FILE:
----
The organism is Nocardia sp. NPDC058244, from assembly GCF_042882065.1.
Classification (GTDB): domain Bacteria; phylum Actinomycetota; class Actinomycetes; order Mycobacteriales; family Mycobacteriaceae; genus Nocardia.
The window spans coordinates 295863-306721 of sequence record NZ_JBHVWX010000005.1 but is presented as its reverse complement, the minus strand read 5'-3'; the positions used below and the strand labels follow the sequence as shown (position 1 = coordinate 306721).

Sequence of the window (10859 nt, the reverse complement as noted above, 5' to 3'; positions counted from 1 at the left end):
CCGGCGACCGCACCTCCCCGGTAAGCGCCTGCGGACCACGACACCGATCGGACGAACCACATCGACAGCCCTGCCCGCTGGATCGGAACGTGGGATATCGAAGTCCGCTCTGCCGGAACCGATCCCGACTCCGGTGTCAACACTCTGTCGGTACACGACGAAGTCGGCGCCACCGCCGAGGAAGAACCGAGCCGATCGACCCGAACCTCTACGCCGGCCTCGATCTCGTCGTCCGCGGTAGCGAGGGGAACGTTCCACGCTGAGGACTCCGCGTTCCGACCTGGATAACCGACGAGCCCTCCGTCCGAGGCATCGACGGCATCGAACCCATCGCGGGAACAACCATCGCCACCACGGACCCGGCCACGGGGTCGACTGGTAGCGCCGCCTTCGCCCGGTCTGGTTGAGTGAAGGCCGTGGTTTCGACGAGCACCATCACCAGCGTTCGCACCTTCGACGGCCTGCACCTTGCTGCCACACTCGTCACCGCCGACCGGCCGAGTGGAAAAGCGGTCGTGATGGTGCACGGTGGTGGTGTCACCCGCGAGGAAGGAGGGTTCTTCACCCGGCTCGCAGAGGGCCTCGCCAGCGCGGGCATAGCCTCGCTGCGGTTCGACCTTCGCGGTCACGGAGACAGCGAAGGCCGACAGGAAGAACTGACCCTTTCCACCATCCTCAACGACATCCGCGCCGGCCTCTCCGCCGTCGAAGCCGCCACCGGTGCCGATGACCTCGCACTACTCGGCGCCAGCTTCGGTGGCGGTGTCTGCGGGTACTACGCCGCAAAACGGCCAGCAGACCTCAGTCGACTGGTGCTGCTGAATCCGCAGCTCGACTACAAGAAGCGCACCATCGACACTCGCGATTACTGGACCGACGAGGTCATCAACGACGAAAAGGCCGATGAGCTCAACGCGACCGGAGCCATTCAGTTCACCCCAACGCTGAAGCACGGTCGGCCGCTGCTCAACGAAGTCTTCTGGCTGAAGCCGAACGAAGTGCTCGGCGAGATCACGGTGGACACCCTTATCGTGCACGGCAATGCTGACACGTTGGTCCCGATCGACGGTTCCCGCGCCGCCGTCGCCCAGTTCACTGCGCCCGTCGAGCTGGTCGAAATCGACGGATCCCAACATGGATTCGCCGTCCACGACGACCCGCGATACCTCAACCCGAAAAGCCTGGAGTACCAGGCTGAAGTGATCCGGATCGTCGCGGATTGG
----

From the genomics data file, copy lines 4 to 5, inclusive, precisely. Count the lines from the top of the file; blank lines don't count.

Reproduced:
Sequence of the window (10859 nt, the reverse complement as noted above, 5' to 3'; positions counted from 1 at the left end):
CCGGCGACCGCACCTCCCCGGTAAGCGCCTGCGGACCACGACACCGATCGGACGAACCACATCGACAGCCCTGCCCGCTGGATCGGAACGTGGGATATCGAAGTCCGCTCTGCCGGAACCGATCCCGACTCCGGTGTCAACACTCTGTCGGTACACGACGAAGTCGGCGCCACCGCCGAGGAAGAACCGAGCCGATCGACCCGAACCTCTACGCCGGCCTCGATCTCGTCGTCCGCGGTAGCGAGGGGAACGTTCCACGCTGAGGACTCCGCGTTCCGACCTGGATAACCGACGAGCCCTCCGTCCGAGGCATCGACGGCATCGAACCCATCGCGGGAACAACCATCGCCACCACGGACCCGGCCACGGGGTCGACTGGTAGCGCCGCCTTCGCCCGGTCTGGTTGAGTGAAGGCCGTGGTTTCGACGAGCACCATCACCAGCGTTCGCACCTTCGACGGCCTGCACCTTGCTGCCACACTCGTCACCGCCGACCGGCCGAGTGGAAAAGCGGTCGTGATGGTGCACGGTGGTGGTGTCACCCGCGAGGAAGGAGGGTTCTTCACCCGGCTCGCAGAGGGCCTCGCCAGCGCGGGCATAGCCTCGCTGCGGTTCGACCTTCGCGGTCACGGAGACAGCGAAGGCCGACAGGAAGAACTGACCCTTTCCACCATCCTCAACGACATCCGCGCCGGCCTCTCCGCCGTCGAAGCCGCCACCGGTGCCGATGACCTCGCACTACTCGGCGCCAGCTTCGGTGGCGGTGTCTGCGGGTACTACGCCGCAAAACGGCCAGCAGACCTCAGTCGACTGGTGCTGCTGAATCCGCAGCTCGACTACAAGAAGCGCACCATCGACACTCGCGATTACTGGACCGACGAGGTCATCAACGACGAAAAGGCCGATGAGCTCAACGCGACCGGAGCCATTCAGTTCACCCCAACGCTGAAGCACGGTCGGCCGCTGCTCAACGAAGTCTTCTGGCTGAAGCCGAACGAAGTGCTCGGCGAGATCACGGTGGACACCCTTATCGTGCACGGCAATGCTGACACGTTGGTCCCGATCGACGGTTCCCGCGCCGCCGTCGCCCAGTTCACTGCGCCCGTCGAGCTGGTCGAAATCGACGGATCCCAACATGGATTCGCCGTCCACGACGACCCGCGATACCTCAACCCGAAAAGCCTGGAGTACCAGGCTGAAGTGATCCGGATCGTCGCGGATTGG